There is considerable bipartisanship in this area of foreign policy. The Coalition rejected the Australia in the Asian Century report in 2013 but kept the ASEAN Ambassador and maintained a priority interest on ASEAN, the East Asia Summit, and the bilateral relationships with China, Japan and Indonesia. The Coalition has focused on economic diplomacy, pursuing free trade agreements with Japan, South Korea and China and presently focusing on India. Yet at the same time, Australia has reduced its official development assistance to the Asian region as part of dramatic overall cuts.

6. Difficult questions

Australia has yet to develop a clear strategy on how it will deal with Asian emerging economies asking for more representation and voice in global institutions and in the UN. Australia is also unclear about how to treat the creation of parallel institutions such as BRICS, the Shanghai Cooperation Organization (SCO), BRICS New Development Bank (NDB), the Asian Infrastructure Investment Bank (AIIB), Silk Road Fund, and so on.

Australia joined AIIB late in the game, for example, yet has so far declined China’s offer to formally link the Northern Australia project to One Belt One Road. RECP is huge and yet there is almost no public debate or scrutiny of the plan in the community and media.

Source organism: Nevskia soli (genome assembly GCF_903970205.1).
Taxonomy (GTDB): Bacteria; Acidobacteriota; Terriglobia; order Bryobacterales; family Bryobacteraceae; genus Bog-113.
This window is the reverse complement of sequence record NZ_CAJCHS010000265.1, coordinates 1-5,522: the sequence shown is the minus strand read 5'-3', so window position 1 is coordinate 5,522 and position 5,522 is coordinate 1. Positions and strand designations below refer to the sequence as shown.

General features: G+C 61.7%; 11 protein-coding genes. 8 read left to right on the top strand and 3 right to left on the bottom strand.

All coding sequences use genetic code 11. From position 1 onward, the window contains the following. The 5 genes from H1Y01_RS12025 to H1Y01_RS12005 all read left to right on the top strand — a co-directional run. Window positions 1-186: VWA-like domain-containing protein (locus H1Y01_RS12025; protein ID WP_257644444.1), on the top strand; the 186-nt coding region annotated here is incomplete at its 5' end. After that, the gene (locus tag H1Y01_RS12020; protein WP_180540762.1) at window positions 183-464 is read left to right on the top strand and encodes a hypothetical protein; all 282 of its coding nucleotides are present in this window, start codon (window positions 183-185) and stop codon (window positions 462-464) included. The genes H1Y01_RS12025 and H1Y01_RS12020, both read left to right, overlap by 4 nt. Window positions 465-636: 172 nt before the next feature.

There is also no consensus on whether Australia should start the long campaign to become an observer member of ASEAN. The region is changing rapidly in terms of its ambition to lead and become rule-makers rather than rule-takers, and Australian ambivalence may be construed as a lack of support for a larger global role for our neighbours.

7. Sending the right message

The Australian public is likely to see the summits as an occasion for dubious fashion choices, or worse, as a waste of money. The Government must do more to help everyday Australians understand that their future is being shaped by meetings such as these. Australia needs some serious strategy around the future directions of Asian governance and what contribution can be made.

Turnbull should use this summit season as a platform to launch a broader conversation leading into the release of the white paper. He should lead the debate about shared Asian futures and our place in this part of the world.